As is the case with any online business, the analytics of your website is your most important tool for business growth and development. Studying, interpreting and consequently acting upon the information which presents itself to us through the various analytics platforms attached to your website is imperative for improving the success of your website. We regularly look to metrics like conversion rate and click through rate to assess the quality of our website. A high conversion rate and high rate of traffic or clicks per page indicates that your page is catering well for your audience, your content is well pitched, the web design is easily navigable and you’re marketing your products appropriately. However, a question we seek to answer in this blog post is how important is bounce rate as a metric for your website’s success? So often we hear about traffic and conversion rate, but what about the bounce rate?

By definition, bounce rate is the number of visitors who navigate away from your website after viewing only one page, presented as a percentage. That means, the number of users who entered your website on a specific page and immediately exited, without continuing a user journey either around the site, or perhaps to the basket to checkout and purchase, if your business is an ecommerce business.

Consequently, bounce rate is arguably the most important metric to look at for improving the success of your website. Whilst conversion rate is important, without taking into consideration the bounce rate, it’s difficult to know how well your page could be performing. You may feel like a particular page is contributing to a staggering amount of conversions for your website, however, if the bounce rate for that page is 70%, it poses the question, how many more conversions could it be contributing, should the bounce rate be reduced?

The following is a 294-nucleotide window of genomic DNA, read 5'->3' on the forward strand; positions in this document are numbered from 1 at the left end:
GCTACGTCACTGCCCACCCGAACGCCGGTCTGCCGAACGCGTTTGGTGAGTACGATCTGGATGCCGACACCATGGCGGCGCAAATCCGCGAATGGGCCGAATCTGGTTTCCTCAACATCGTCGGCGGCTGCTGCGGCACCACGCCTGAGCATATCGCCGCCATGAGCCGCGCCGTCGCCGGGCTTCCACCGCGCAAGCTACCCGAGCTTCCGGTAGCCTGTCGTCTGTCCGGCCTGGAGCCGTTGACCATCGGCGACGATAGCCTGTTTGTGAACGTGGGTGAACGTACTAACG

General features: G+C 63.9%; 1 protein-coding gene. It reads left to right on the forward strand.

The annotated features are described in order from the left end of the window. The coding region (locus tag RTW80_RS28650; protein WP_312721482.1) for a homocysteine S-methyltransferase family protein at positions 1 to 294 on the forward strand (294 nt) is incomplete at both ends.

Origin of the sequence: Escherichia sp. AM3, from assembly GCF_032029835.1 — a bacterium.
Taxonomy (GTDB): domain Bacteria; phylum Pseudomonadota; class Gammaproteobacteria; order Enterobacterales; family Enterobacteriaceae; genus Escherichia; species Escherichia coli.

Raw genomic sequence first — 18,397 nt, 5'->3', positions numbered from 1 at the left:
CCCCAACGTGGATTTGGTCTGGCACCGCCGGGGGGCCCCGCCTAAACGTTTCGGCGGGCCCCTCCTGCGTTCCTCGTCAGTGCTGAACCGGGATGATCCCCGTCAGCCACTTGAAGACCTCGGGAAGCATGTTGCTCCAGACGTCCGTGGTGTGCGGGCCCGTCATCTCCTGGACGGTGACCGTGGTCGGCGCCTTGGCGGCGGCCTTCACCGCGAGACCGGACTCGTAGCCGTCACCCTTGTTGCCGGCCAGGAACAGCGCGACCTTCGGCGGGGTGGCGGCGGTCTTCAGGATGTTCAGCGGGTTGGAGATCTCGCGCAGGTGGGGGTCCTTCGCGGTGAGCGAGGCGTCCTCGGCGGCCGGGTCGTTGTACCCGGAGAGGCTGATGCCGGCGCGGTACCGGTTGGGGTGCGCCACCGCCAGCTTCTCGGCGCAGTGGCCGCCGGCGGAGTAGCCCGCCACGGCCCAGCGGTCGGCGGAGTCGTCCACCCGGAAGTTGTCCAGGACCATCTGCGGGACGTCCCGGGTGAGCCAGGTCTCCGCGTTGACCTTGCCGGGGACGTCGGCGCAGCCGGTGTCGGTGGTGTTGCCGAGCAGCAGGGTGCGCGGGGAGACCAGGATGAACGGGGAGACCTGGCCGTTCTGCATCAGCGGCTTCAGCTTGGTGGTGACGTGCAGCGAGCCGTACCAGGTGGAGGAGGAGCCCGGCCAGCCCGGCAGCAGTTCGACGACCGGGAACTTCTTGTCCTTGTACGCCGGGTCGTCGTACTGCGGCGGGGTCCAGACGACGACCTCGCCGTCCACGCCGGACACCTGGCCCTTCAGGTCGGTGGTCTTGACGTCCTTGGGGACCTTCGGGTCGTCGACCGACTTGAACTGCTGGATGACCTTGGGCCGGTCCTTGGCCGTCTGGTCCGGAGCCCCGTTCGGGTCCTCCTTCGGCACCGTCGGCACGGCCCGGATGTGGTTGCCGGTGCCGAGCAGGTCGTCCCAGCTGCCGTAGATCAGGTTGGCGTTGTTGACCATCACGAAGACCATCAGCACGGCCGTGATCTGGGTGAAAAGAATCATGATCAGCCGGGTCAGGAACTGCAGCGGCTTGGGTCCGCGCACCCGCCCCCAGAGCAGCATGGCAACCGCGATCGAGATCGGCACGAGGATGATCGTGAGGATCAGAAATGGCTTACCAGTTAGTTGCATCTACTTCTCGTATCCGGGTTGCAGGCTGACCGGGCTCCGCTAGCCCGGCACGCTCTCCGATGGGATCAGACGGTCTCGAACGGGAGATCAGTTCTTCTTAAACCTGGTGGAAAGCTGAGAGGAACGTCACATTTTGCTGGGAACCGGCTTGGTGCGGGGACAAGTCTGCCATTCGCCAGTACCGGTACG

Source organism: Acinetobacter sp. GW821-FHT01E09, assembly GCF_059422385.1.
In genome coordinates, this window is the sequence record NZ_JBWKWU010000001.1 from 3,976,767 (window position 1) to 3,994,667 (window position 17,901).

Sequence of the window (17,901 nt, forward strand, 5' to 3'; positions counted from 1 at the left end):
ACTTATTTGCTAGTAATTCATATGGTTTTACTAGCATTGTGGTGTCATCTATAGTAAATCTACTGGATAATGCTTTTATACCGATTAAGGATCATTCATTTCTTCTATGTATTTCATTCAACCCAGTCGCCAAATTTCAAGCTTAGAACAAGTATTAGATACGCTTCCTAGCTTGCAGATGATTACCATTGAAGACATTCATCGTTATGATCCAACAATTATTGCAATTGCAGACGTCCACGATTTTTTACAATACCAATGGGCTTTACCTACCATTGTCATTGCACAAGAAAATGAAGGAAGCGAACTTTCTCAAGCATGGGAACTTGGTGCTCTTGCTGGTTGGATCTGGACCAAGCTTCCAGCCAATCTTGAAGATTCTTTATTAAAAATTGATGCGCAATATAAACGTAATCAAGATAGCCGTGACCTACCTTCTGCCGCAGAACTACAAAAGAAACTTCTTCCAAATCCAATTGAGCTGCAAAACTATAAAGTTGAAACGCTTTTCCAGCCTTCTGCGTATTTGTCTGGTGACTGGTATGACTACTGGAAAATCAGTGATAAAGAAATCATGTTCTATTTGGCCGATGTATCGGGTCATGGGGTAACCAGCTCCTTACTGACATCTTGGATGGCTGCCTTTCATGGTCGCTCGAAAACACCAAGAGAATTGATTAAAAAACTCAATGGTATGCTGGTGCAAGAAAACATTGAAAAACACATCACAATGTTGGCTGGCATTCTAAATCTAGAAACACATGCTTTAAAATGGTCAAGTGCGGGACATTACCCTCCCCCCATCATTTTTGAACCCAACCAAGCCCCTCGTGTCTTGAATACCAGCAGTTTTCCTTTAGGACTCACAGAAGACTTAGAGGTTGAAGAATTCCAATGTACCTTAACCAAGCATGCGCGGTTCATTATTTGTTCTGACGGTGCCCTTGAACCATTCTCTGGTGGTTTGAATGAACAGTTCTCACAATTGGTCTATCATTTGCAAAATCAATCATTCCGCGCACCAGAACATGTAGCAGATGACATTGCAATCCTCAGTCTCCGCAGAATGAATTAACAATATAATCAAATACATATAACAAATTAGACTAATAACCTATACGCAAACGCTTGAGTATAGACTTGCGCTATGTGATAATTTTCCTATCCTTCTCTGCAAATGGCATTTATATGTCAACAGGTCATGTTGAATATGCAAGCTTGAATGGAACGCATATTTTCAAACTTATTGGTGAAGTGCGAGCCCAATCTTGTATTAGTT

A high bounce rate on a page can tell us a lot. The customers are leaving because the page isn’t fulfilling their needs. The first thing to look at is the content. Is your content relevant for your page title? Does your page supplement the search queries which led users to the page. You can use Google Analytics to determine which keywords led to which pages. Ensure the content is appropriate and relevant.

Similarly, take a look at the design of the page:

Is it visually appealing?

Is there a clear call to action to naturally funnel your users onto a different page, or to the basket, should you be assessing a product page?

Can you view a heatmap of where users are clicking on your page?

Is there something off-putting in the layout which is disrupting the flow?

Bounce rate ultimately tells us whether or not a page serves its purpose. The lower the bounce rate, the more effective a page is, acting as a highly relevant and appropriate page for the search queries to it.

If you’re currently focusing on traffic and conversion rate, whilst of course, these are incredibly important, incorporate a thorough bounce rate analysis into your website reporting. Attempt to reduce the bounce rates, and you should see an increase in success across the board. Is bounce rate an important metric? The answer is simply, yes.